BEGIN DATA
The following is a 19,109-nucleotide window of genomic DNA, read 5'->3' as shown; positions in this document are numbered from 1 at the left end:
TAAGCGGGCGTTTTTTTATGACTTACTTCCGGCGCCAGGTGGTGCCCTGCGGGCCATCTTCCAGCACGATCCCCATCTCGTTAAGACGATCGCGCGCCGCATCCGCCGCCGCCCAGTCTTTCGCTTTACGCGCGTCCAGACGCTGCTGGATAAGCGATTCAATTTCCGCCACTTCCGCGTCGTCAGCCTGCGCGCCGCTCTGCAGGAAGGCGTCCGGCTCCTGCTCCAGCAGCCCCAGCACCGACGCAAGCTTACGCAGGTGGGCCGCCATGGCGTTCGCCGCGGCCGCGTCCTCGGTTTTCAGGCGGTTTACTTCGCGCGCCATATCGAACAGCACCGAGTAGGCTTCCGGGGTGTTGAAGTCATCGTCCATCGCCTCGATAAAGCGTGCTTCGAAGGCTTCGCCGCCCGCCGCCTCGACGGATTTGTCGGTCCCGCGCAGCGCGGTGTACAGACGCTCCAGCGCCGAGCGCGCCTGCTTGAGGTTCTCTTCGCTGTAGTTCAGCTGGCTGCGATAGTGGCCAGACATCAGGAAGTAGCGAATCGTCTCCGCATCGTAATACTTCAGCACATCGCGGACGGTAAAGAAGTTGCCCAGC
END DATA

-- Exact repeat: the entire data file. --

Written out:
The following is a 19,109-nucleotide window of genomic DNA, read 5'->3' as shown; positions in this document are numbered from 1 at the left end:
TAAGCGGGCGTTTTTTTATGACTTACTTCCGGCGCCAGGTGGTGCCCTGCGGGCCATCTTCCAGCACGATCCCCATCTCGTTAAGACGATCGCGCGCCGCATCCGCCGCCGCCCAGTCTTTCGCTTTACGCGCGTCCAGACGCTGCTGGATAAGCGATTCAATTTCCGCCACTTCCGCGTCGTCAGCCTGCGCGCCGCTCTGCAGGAAGGCGTCCGGCTCCTGCTCCAGCAGCCCCAGCACCGACGCAAGCTTACGCAGGTGGGCCGCCATGGCGTTCGCCGCGGCCGCGTCCTCGGTTTTCAGGCGGTTTACTTCGCGCGCCATATCGAACAGCACCGAGTAGGCTTCCGGGGTGTTGAAGTCATCGTCCATCGCCTCGATAAAGCGTGCTTCGAAGGCTTCGCCGCCCGCCGCCTCGACGGATTTGTCGGTCCCGCGCAGCGCGGTGTACAGACGCTCCAGCGCCGAGCGCGCCTGCTTGAGGTTCTCTTCGCTGTAGTTCAGCTGGCTGCGATAGTGGCCAGACATCAGGAAGTAGCGAATCGTCTCCGCATCGTAATACTTCAGCACATCGCGGACGGTAAAGAAGTTGCCCAGC